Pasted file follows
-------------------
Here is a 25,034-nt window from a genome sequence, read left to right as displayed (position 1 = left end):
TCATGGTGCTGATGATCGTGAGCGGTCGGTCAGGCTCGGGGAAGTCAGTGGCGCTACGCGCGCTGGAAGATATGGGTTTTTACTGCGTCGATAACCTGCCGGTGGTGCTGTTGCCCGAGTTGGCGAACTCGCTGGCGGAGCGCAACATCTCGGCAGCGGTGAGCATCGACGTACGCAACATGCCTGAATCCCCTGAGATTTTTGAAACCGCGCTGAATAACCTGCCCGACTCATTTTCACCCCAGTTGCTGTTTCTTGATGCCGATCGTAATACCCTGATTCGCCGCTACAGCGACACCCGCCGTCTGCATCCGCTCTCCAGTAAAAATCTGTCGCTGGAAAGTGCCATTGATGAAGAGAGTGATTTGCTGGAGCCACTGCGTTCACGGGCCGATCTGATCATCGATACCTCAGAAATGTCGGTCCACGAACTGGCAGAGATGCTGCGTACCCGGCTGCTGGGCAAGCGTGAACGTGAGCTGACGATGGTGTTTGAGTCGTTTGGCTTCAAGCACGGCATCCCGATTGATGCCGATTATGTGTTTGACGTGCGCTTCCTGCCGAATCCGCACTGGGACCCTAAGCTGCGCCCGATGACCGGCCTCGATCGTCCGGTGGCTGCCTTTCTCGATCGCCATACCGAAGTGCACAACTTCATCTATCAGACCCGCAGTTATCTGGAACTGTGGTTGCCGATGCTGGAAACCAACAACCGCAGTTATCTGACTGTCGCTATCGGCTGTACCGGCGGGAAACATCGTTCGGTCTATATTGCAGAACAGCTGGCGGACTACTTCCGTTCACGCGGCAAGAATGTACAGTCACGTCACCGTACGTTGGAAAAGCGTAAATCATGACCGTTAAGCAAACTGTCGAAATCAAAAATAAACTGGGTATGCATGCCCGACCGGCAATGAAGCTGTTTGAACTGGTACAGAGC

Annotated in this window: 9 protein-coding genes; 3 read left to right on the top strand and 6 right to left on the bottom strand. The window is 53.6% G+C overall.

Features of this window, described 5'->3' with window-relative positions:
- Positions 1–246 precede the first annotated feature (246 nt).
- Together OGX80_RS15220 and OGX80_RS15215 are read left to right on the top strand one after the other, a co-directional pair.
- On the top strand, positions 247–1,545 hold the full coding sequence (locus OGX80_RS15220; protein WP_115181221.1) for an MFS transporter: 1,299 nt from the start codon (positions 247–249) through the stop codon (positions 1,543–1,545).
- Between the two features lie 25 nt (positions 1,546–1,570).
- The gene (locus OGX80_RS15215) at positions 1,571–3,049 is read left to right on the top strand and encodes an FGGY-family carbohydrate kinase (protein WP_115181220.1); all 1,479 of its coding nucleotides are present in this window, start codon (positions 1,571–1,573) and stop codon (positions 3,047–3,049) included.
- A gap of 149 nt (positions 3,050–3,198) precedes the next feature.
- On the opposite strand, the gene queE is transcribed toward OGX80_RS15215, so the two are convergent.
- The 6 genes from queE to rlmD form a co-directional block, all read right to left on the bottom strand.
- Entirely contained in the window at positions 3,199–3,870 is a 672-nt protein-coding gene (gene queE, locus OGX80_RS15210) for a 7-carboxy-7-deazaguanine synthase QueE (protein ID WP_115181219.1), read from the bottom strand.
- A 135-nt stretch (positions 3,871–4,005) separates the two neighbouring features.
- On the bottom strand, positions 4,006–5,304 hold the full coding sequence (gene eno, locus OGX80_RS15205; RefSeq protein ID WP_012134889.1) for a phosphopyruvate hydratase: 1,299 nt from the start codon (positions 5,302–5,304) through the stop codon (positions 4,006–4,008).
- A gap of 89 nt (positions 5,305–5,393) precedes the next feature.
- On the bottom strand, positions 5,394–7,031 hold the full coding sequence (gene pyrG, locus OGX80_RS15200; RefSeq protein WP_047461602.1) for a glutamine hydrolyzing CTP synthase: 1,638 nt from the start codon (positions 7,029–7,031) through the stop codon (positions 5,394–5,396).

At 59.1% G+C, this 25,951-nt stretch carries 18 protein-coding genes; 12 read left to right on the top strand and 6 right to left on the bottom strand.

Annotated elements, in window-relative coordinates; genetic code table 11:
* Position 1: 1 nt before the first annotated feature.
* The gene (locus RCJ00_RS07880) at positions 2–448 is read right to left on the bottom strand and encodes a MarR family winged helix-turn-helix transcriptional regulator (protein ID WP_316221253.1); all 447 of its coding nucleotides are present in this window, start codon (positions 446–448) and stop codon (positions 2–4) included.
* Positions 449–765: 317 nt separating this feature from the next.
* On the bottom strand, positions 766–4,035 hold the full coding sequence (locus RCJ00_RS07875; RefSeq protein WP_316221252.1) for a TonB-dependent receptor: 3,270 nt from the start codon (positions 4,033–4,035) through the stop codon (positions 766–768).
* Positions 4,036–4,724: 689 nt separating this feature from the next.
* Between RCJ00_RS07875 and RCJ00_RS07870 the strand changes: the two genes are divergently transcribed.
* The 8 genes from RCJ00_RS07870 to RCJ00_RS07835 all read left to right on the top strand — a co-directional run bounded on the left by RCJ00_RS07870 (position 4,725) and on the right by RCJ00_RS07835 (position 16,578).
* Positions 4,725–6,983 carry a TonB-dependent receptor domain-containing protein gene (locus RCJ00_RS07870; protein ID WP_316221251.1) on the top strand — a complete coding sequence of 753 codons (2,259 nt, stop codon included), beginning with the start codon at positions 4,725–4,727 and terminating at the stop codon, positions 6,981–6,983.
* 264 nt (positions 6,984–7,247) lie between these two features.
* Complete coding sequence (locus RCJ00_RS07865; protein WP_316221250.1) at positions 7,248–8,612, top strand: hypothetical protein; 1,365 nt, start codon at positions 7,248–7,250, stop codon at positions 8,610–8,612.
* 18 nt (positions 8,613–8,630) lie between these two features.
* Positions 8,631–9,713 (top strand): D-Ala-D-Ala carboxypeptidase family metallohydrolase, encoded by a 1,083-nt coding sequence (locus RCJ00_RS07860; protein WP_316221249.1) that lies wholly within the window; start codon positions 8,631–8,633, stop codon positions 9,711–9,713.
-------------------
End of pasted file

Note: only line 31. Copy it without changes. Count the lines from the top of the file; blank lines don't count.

* Positions 8,631–9,713 (top strand): D-Ala-D-Ala carboxypeptidase family metallohydrolase, encoded by a 1,083-nt coding sequence (locus RCJ00_RS07860; protein WP_316221249.1) that lies wholly within the window; start codon positions 8,631–8,633, stop codon positions 9,711–9,713.